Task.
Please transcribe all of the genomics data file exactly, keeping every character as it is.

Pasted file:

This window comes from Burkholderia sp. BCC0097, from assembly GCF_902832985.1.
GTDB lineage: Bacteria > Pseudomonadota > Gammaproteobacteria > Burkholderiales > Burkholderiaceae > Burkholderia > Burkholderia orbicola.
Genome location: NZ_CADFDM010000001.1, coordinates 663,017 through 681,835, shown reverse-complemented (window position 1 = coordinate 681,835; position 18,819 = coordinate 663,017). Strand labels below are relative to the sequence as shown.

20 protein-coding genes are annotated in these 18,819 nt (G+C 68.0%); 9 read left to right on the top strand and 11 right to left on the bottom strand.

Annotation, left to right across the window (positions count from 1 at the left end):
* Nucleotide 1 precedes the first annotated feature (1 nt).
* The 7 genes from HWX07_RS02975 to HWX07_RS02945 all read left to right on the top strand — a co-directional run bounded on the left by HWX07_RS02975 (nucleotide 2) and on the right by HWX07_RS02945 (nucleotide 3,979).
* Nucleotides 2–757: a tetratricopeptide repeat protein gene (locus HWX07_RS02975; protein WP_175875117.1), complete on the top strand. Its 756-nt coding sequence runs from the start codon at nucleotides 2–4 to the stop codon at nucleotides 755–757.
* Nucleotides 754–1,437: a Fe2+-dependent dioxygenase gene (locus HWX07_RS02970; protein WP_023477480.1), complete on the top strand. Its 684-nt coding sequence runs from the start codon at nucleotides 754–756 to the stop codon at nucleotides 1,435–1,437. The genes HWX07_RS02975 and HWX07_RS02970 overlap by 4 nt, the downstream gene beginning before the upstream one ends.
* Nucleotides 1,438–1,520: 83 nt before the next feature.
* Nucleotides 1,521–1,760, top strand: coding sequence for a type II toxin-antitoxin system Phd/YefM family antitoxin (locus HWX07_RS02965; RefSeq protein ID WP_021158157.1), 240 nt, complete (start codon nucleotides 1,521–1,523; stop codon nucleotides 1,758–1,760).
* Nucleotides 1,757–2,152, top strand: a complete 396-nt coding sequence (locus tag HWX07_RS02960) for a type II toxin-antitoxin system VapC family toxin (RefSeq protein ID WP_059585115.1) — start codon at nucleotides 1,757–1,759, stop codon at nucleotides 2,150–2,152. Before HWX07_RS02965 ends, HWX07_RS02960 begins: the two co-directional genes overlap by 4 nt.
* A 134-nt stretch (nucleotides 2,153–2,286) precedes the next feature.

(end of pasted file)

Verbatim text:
This window comes from Burkholderia sp. BCC0097, from assembly GCF_902832985.1.
GTDB lineage: Bacteria > Pseudomonadota > Gammaproteobacteria > Burkholderiales > Burkholderiaceae > Burkholderia > Burkholderia orbicola.
Genome location: NZ_CADFDM010000001.1, coordinates 663,017 through 681,835, shown reverse-complemented (window position 1 = coordinate 681,835; position 18,819 = coordinate 663,017). Strand labels below are relative to the sequence as shown.

20 protein-coding genes are annotated in these 18,819 nt (G+C 68.0%); 9 read left to right on the top strand and 11 right to left on the bottom strand.

Annotation, left to right across the window (positions count from 1 at the left end):
* Nucleotide 1 precedes the first annotated feature (1 nt).
* The 7 genes from HWX07_RS02975 to HWX07_RS02945 all read left to right on the top strand — a co-directional run bounded on the left by HWX07_RS02975 (nucleotide 2) and on the right by HWX07_RS02945 (nucleotide 3,979).
* Nucleotides 2–757: a tetratricopeptide repeat protein gene (locus HWX07_RS02975; protein WP_175875117.1), complete on the top strand. Its 756-nt coding sequence runs from the start codon at nucleotides 2–4 to the stop codon at nucleotides 755–757.
* Nucleotides 754–1,437: a Fe2+-dependent dioxygenase gene (locus HWX07_RS02970; protein WP_023477480.1), complete on the top strand. Its 684-nt coding sequence runs from the start codon at nucleotides 754–756 to the stop codon at nucleotides 1,435–1,437. The genes HWX07_RS02975 and HWX07_RS02970 overlap by 4 nt, the downstream gene beginning before the upstream one ends.
* Nucleotides 1,438–1,520: 83 nt before the next feature.
* Nucleotides 1,521–1,760, top strand: coding sequence for a type II toxin-antitoxin system Phd/YefM family antitoxin (locus HWX07_RS02965; RefSeq protein ID WP_021158157.1), 240 nt, complete (start codon nucleotides 1,521–1,523; stop codon nucleotides 1,758–1,760).
* Nucleotides 1,757–2,152, top strand: a complete 396-nt coding sequence (locus tag HWX07_RS02960) for a type II toxin-antitoxin system VapC family toxin (RefSeq protein ID WP_059585115.1) — start codon at nucleotides 1,757–1,759, stop codon at nucleotides 2,150–2,152. Before HWX07_RS02965 ends, HWX07_RS02960 begins: the two co-directional genes overlap by 4 nt.
* A 134-nt stretch (nucleotides 2,153–2,286) precedes the next feature.